What is motor burnout and does insurance cover it?

Anyone who has taken out a contents insurance policy is probably at least vaguely familiar with the term “motor burnout”, even if it’s not covered on their policy. Some people may choose not to take out cover for motor burnout because they’re unfamiliar with what it is, and don’t think it’ll ever affect them, but they’re almost definitely wrong.

What is motor burnout?

Motor burnout, also known as electric motor burnout or fusion damage, is when the motor in household appliances such as your fridge or your washing machine dies. Such appliances have an electric motor in them, which converts mechanical energy into electrical energy. However, a power surge or excessive current (such as lightning strike) can cause the motor to burn out and stop working. In the case of something like your fridge or freezer, motor burnout can cause huge inconvenience and waste.

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What is motor burnout insurance?

Motor burnout insurance isn’t a separate form of insurance, but generally comes included as standard or available as an optional extra in Home and Contents or Contents Only insurance policies. It covers you for damage or loss of electrical appliances from motor burnout in your house.

Our comparison tables for Contents Only insurance highlight which policies do and do not offer fusion damage or motor burnout cover.

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Most policies will offer it, but the degree to which you’re covered will vary. For example, some policies will only pay a claim on a burnout if the motor was less than 5 years old, or will make you pay some of the replacement costs if the motor was older than 5 years.

Also worth noting is the fact that different policies will come with different maximum amounts you can be reimbursed for the motor (the maximum benefit limit), and some will be much lower than others. This information can be easily found in the relevant product’s Product Disclosure Statement (PDS).

Some policies may also come with a Food Spoilage benefit, which means that you’ll be reimbursed a certain amount of money in order to pay for any food that may have gone off or spoiled as a result of your fridge or freezer’s motor breaking. It’s surprising how much it can cost to restock a fridge!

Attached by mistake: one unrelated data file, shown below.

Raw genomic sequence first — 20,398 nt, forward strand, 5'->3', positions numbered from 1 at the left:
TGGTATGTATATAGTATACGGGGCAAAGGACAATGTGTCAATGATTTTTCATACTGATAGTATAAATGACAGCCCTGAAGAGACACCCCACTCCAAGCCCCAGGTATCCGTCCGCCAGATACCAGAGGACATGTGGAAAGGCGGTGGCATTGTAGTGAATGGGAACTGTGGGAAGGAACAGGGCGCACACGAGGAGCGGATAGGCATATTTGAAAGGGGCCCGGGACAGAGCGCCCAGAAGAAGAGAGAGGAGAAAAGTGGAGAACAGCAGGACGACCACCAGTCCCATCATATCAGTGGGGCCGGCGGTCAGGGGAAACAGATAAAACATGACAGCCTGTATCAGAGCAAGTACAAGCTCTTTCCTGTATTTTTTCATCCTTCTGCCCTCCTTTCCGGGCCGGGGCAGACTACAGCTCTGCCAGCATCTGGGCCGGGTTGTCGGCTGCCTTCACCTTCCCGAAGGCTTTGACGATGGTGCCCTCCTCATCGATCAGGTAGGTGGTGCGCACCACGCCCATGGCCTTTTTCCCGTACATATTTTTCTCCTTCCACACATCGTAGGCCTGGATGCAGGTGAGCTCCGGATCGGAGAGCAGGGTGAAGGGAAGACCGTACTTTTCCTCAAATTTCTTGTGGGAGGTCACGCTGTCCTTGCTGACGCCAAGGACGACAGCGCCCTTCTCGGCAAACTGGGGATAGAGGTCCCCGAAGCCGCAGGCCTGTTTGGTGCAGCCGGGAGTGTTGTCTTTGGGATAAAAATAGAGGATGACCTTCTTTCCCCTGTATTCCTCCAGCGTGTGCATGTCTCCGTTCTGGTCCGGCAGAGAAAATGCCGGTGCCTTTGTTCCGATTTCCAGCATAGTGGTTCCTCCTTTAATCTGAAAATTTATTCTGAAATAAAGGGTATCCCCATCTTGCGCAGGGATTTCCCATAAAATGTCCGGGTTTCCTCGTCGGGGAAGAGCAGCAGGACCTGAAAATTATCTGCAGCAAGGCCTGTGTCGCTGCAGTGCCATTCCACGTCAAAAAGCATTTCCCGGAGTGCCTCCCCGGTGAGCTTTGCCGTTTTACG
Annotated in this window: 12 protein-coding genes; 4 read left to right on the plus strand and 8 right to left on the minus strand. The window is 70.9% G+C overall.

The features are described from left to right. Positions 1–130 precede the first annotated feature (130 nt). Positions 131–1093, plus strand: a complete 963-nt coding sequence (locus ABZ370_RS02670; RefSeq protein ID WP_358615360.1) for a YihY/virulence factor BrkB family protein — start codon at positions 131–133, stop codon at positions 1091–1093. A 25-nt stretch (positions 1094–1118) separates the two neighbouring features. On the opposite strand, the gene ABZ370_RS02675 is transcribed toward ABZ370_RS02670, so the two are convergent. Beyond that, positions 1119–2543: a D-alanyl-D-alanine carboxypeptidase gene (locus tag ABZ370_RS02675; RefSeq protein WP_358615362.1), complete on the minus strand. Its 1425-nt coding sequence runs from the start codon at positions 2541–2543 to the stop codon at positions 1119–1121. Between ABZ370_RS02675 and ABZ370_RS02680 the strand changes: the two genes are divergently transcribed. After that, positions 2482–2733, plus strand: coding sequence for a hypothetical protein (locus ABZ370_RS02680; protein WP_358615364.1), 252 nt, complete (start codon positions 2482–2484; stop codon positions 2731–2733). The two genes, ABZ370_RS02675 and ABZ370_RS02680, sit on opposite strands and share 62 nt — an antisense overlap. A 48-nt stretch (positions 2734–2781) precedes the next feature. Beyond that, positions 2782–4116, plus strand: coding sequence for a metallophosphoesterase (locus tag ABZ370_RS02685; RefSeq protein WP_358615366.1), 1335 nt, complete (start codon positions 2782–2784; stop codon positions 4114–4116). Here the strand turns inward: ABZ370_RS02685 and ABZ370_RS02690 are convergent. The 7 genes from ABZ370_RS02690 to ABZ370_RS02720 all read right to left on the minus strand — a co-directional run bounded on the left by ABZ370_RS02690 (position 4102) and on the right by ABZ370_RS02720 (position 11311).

Some common exclusions for motor burnout coverage include the breaking or damage of a lighting or heating element, a fuse, an electrical contact or switch, a motor covered by a guarantee or warranty, a printed circuit board, any amplifying electronic equipment, leaking of refrigerant gas, and retrieving or replacing pool pumps or other submersible pumps. Sadly, radios and televisions are not covered by motor burnout insurance, as they are also excluded.

You don’t need to be a fan of second-hand washing machines from Cash Converters to be a fan of motor burnout or fusion damage insurance. New appliances can sometimes be faulty, too. And nobody wants to spend their weekends trying to fix a machine that has died:

Fixing broken clothes dryer
motor burnouts and fusion damage

Because motor burnout can smoke and fire damage to not just the appliance itself, but also any belongings surrounding it, it’s a good idea to add motor burnout or fusion damage cover to your policy. The additional cost to add it to your premium (if it is not covered as standard) is unlikely to be very expensive. As long as it fits within your budget, motor burnout or fusion damage cover could save you some serious trouble!

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See our comparison table below for a snapshot of the current market offerings for Contents Only Insurance. Please note that this table was formulated based on the policy holder being located in NSW or ACT, aged below 50 years with contents that would cost below $75,000 to replace. This table is also sorted by our star rating (highest to lowest).

 

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